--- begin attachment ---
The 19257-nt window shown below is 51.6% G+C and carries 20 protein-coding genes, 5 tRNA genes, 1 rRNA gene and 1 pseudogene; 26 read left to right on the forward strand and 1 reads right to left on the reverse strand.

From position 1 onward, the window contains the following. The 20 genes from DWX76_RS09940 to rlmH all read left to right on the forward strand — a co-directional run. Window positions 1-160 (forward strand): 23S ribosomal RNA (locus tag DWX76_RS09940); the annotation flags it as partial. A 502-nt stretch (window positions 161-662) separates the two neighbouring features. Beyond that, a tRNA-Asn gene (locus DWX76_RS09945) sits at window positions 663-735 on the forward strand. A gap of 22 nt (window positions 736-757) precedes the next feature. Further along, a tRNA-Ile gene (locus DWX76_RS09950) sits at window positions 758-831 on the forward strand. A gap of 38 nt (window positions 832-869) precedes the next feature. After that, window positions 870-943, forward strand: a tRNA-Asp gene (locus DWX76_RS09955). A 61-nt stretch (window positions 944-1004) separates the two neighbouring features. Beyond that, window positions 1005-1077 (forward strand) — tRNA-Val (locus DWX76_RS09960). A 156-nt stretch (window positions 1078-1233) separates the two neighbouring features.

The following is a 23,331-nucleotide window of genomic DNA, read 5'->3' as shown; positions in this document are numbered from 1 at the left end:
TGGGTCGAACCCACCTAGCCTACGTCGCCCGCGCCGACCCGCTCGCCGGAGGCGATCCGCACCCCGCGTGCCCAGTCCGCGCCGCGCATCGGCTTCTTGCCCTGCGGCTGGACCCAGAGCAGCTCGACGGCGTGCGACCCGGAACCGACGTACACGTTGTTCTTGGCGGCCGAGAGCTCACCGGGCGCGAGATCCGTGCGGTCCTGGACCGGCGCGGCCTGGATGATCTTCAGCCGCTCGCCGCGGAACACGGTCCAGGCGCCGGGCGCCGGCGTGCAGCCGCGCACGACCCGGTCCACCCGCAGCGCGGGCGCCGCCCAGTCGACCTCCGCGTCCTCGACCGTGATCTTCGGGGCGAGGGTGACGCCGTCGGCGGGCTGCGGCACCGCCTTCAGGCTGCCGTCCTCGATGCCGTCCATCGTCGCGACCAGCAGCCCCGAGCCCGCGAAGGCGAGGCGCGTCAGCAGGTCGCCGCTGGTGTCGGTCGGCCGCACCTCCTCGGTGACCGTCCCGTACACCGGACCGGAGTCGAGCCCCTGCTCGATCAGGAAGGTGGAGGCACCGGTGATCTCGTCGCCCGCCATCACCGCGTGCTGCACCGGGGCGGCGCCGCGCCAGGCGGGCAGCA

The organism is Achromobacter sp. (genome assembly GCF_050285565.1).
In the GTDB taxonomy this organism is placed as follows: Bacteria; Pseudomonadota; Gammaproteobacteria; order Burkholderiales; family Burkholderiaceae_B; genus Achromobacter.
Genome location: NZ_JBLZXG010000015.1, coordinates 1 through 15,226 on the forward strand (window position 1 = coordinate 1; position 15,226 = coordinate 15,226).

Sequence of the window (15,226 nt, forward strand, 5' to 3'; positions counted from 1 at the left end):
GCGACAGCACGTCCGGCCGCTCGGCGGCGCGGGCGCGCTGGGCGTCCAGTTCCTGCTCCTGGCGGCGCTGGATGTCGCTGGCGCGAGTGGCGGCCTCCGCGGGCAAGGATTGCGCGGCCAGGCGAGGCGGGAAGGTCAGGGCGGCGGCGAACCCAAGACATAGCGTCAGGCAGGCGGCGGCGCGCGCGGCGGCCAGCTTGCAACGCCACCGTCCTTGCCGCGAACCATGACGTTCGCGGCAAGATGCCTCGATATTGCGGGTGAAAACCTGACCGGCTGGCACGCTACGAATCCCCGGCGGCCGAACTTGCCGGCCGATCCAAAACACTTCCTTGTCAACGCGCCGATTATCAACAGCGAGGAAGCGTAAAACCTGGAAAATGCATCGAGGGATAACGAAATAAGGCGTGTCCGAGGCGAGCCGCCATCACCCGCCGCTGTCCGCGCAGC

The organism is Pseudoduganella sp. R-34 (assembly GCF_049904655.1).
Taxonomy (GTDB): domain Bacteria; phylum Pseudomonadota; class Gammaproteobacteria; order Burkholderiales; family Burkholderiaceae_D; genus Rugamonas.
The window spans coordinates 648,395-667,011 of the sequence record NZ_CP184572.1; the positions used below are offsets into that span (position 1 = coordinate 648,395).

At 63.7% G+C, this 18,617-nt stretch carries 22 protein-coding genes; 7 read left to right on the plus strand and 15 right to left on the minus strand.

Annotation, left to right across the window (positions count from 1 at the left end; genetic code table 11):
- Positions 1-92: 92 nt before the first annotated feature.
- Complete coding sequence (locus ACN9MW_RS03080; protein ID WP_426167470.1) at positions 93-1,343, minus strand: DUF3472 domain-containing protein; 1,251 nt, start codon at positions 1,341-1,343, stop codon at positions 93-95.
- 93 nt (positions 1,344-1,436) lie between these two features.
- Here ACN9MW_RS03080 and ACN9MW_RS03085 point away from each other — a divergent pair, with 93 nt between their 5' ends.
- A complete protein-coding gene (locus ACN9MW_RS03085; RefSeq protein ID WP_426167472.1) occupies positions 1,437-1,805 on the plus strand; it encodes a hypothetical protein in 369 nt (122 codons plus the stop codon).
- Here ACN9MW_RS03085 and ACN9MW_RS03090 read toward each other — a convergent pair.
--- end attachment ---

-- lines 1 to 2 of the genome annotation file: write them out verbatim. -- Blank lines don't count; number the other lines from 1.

The 19257-nt window shown below is 51.6% G+C and carries 20 protein-coding genes, 5 tRNA genes, 1 rRNA gene and 1 pseudogene; 26 read left to right on the forward strand and 1 reads right to left on the reverse strand.

From position 1 onward, the window contains the following. The 20 genes from DWX76_RS09940 to rlmH all read left to right on the forward strand — a co-directional run. Window positions 1-160 (forward strand): 23S ribosomal RNA (locus tag DWX76_RS09940); the annotation flags it as partial. A 502-nt stretch (window positions 161-662) separates the two neighbouring features. Beyond that, a tRNA-Asn gene (locus DWX76_RS09945) sits at window positions 663-735 on the forward strand. A gap of 22 nt (window positions 736-757) precedes the next feature. Further along, a tRNA-Ile gene (locus DWX76_RS09950) sits at window positions 758-831 on the forward strand. A gap of 38 nt (window positions 832-869) precedes the next feature. After that, window positions 870-943, forward strand: a tRNA-Asp gene (locus DWX76_RS09955). A 61-nt stretch (window positions 944-1004) separates the two neighbouring features. Beyond that, window positions 1005-1077 (forward strand) — tRNA-Val (locus DWX76_RS09960). A 156-nt stretch (window positions 1078-1233) separates the two neighbouring features.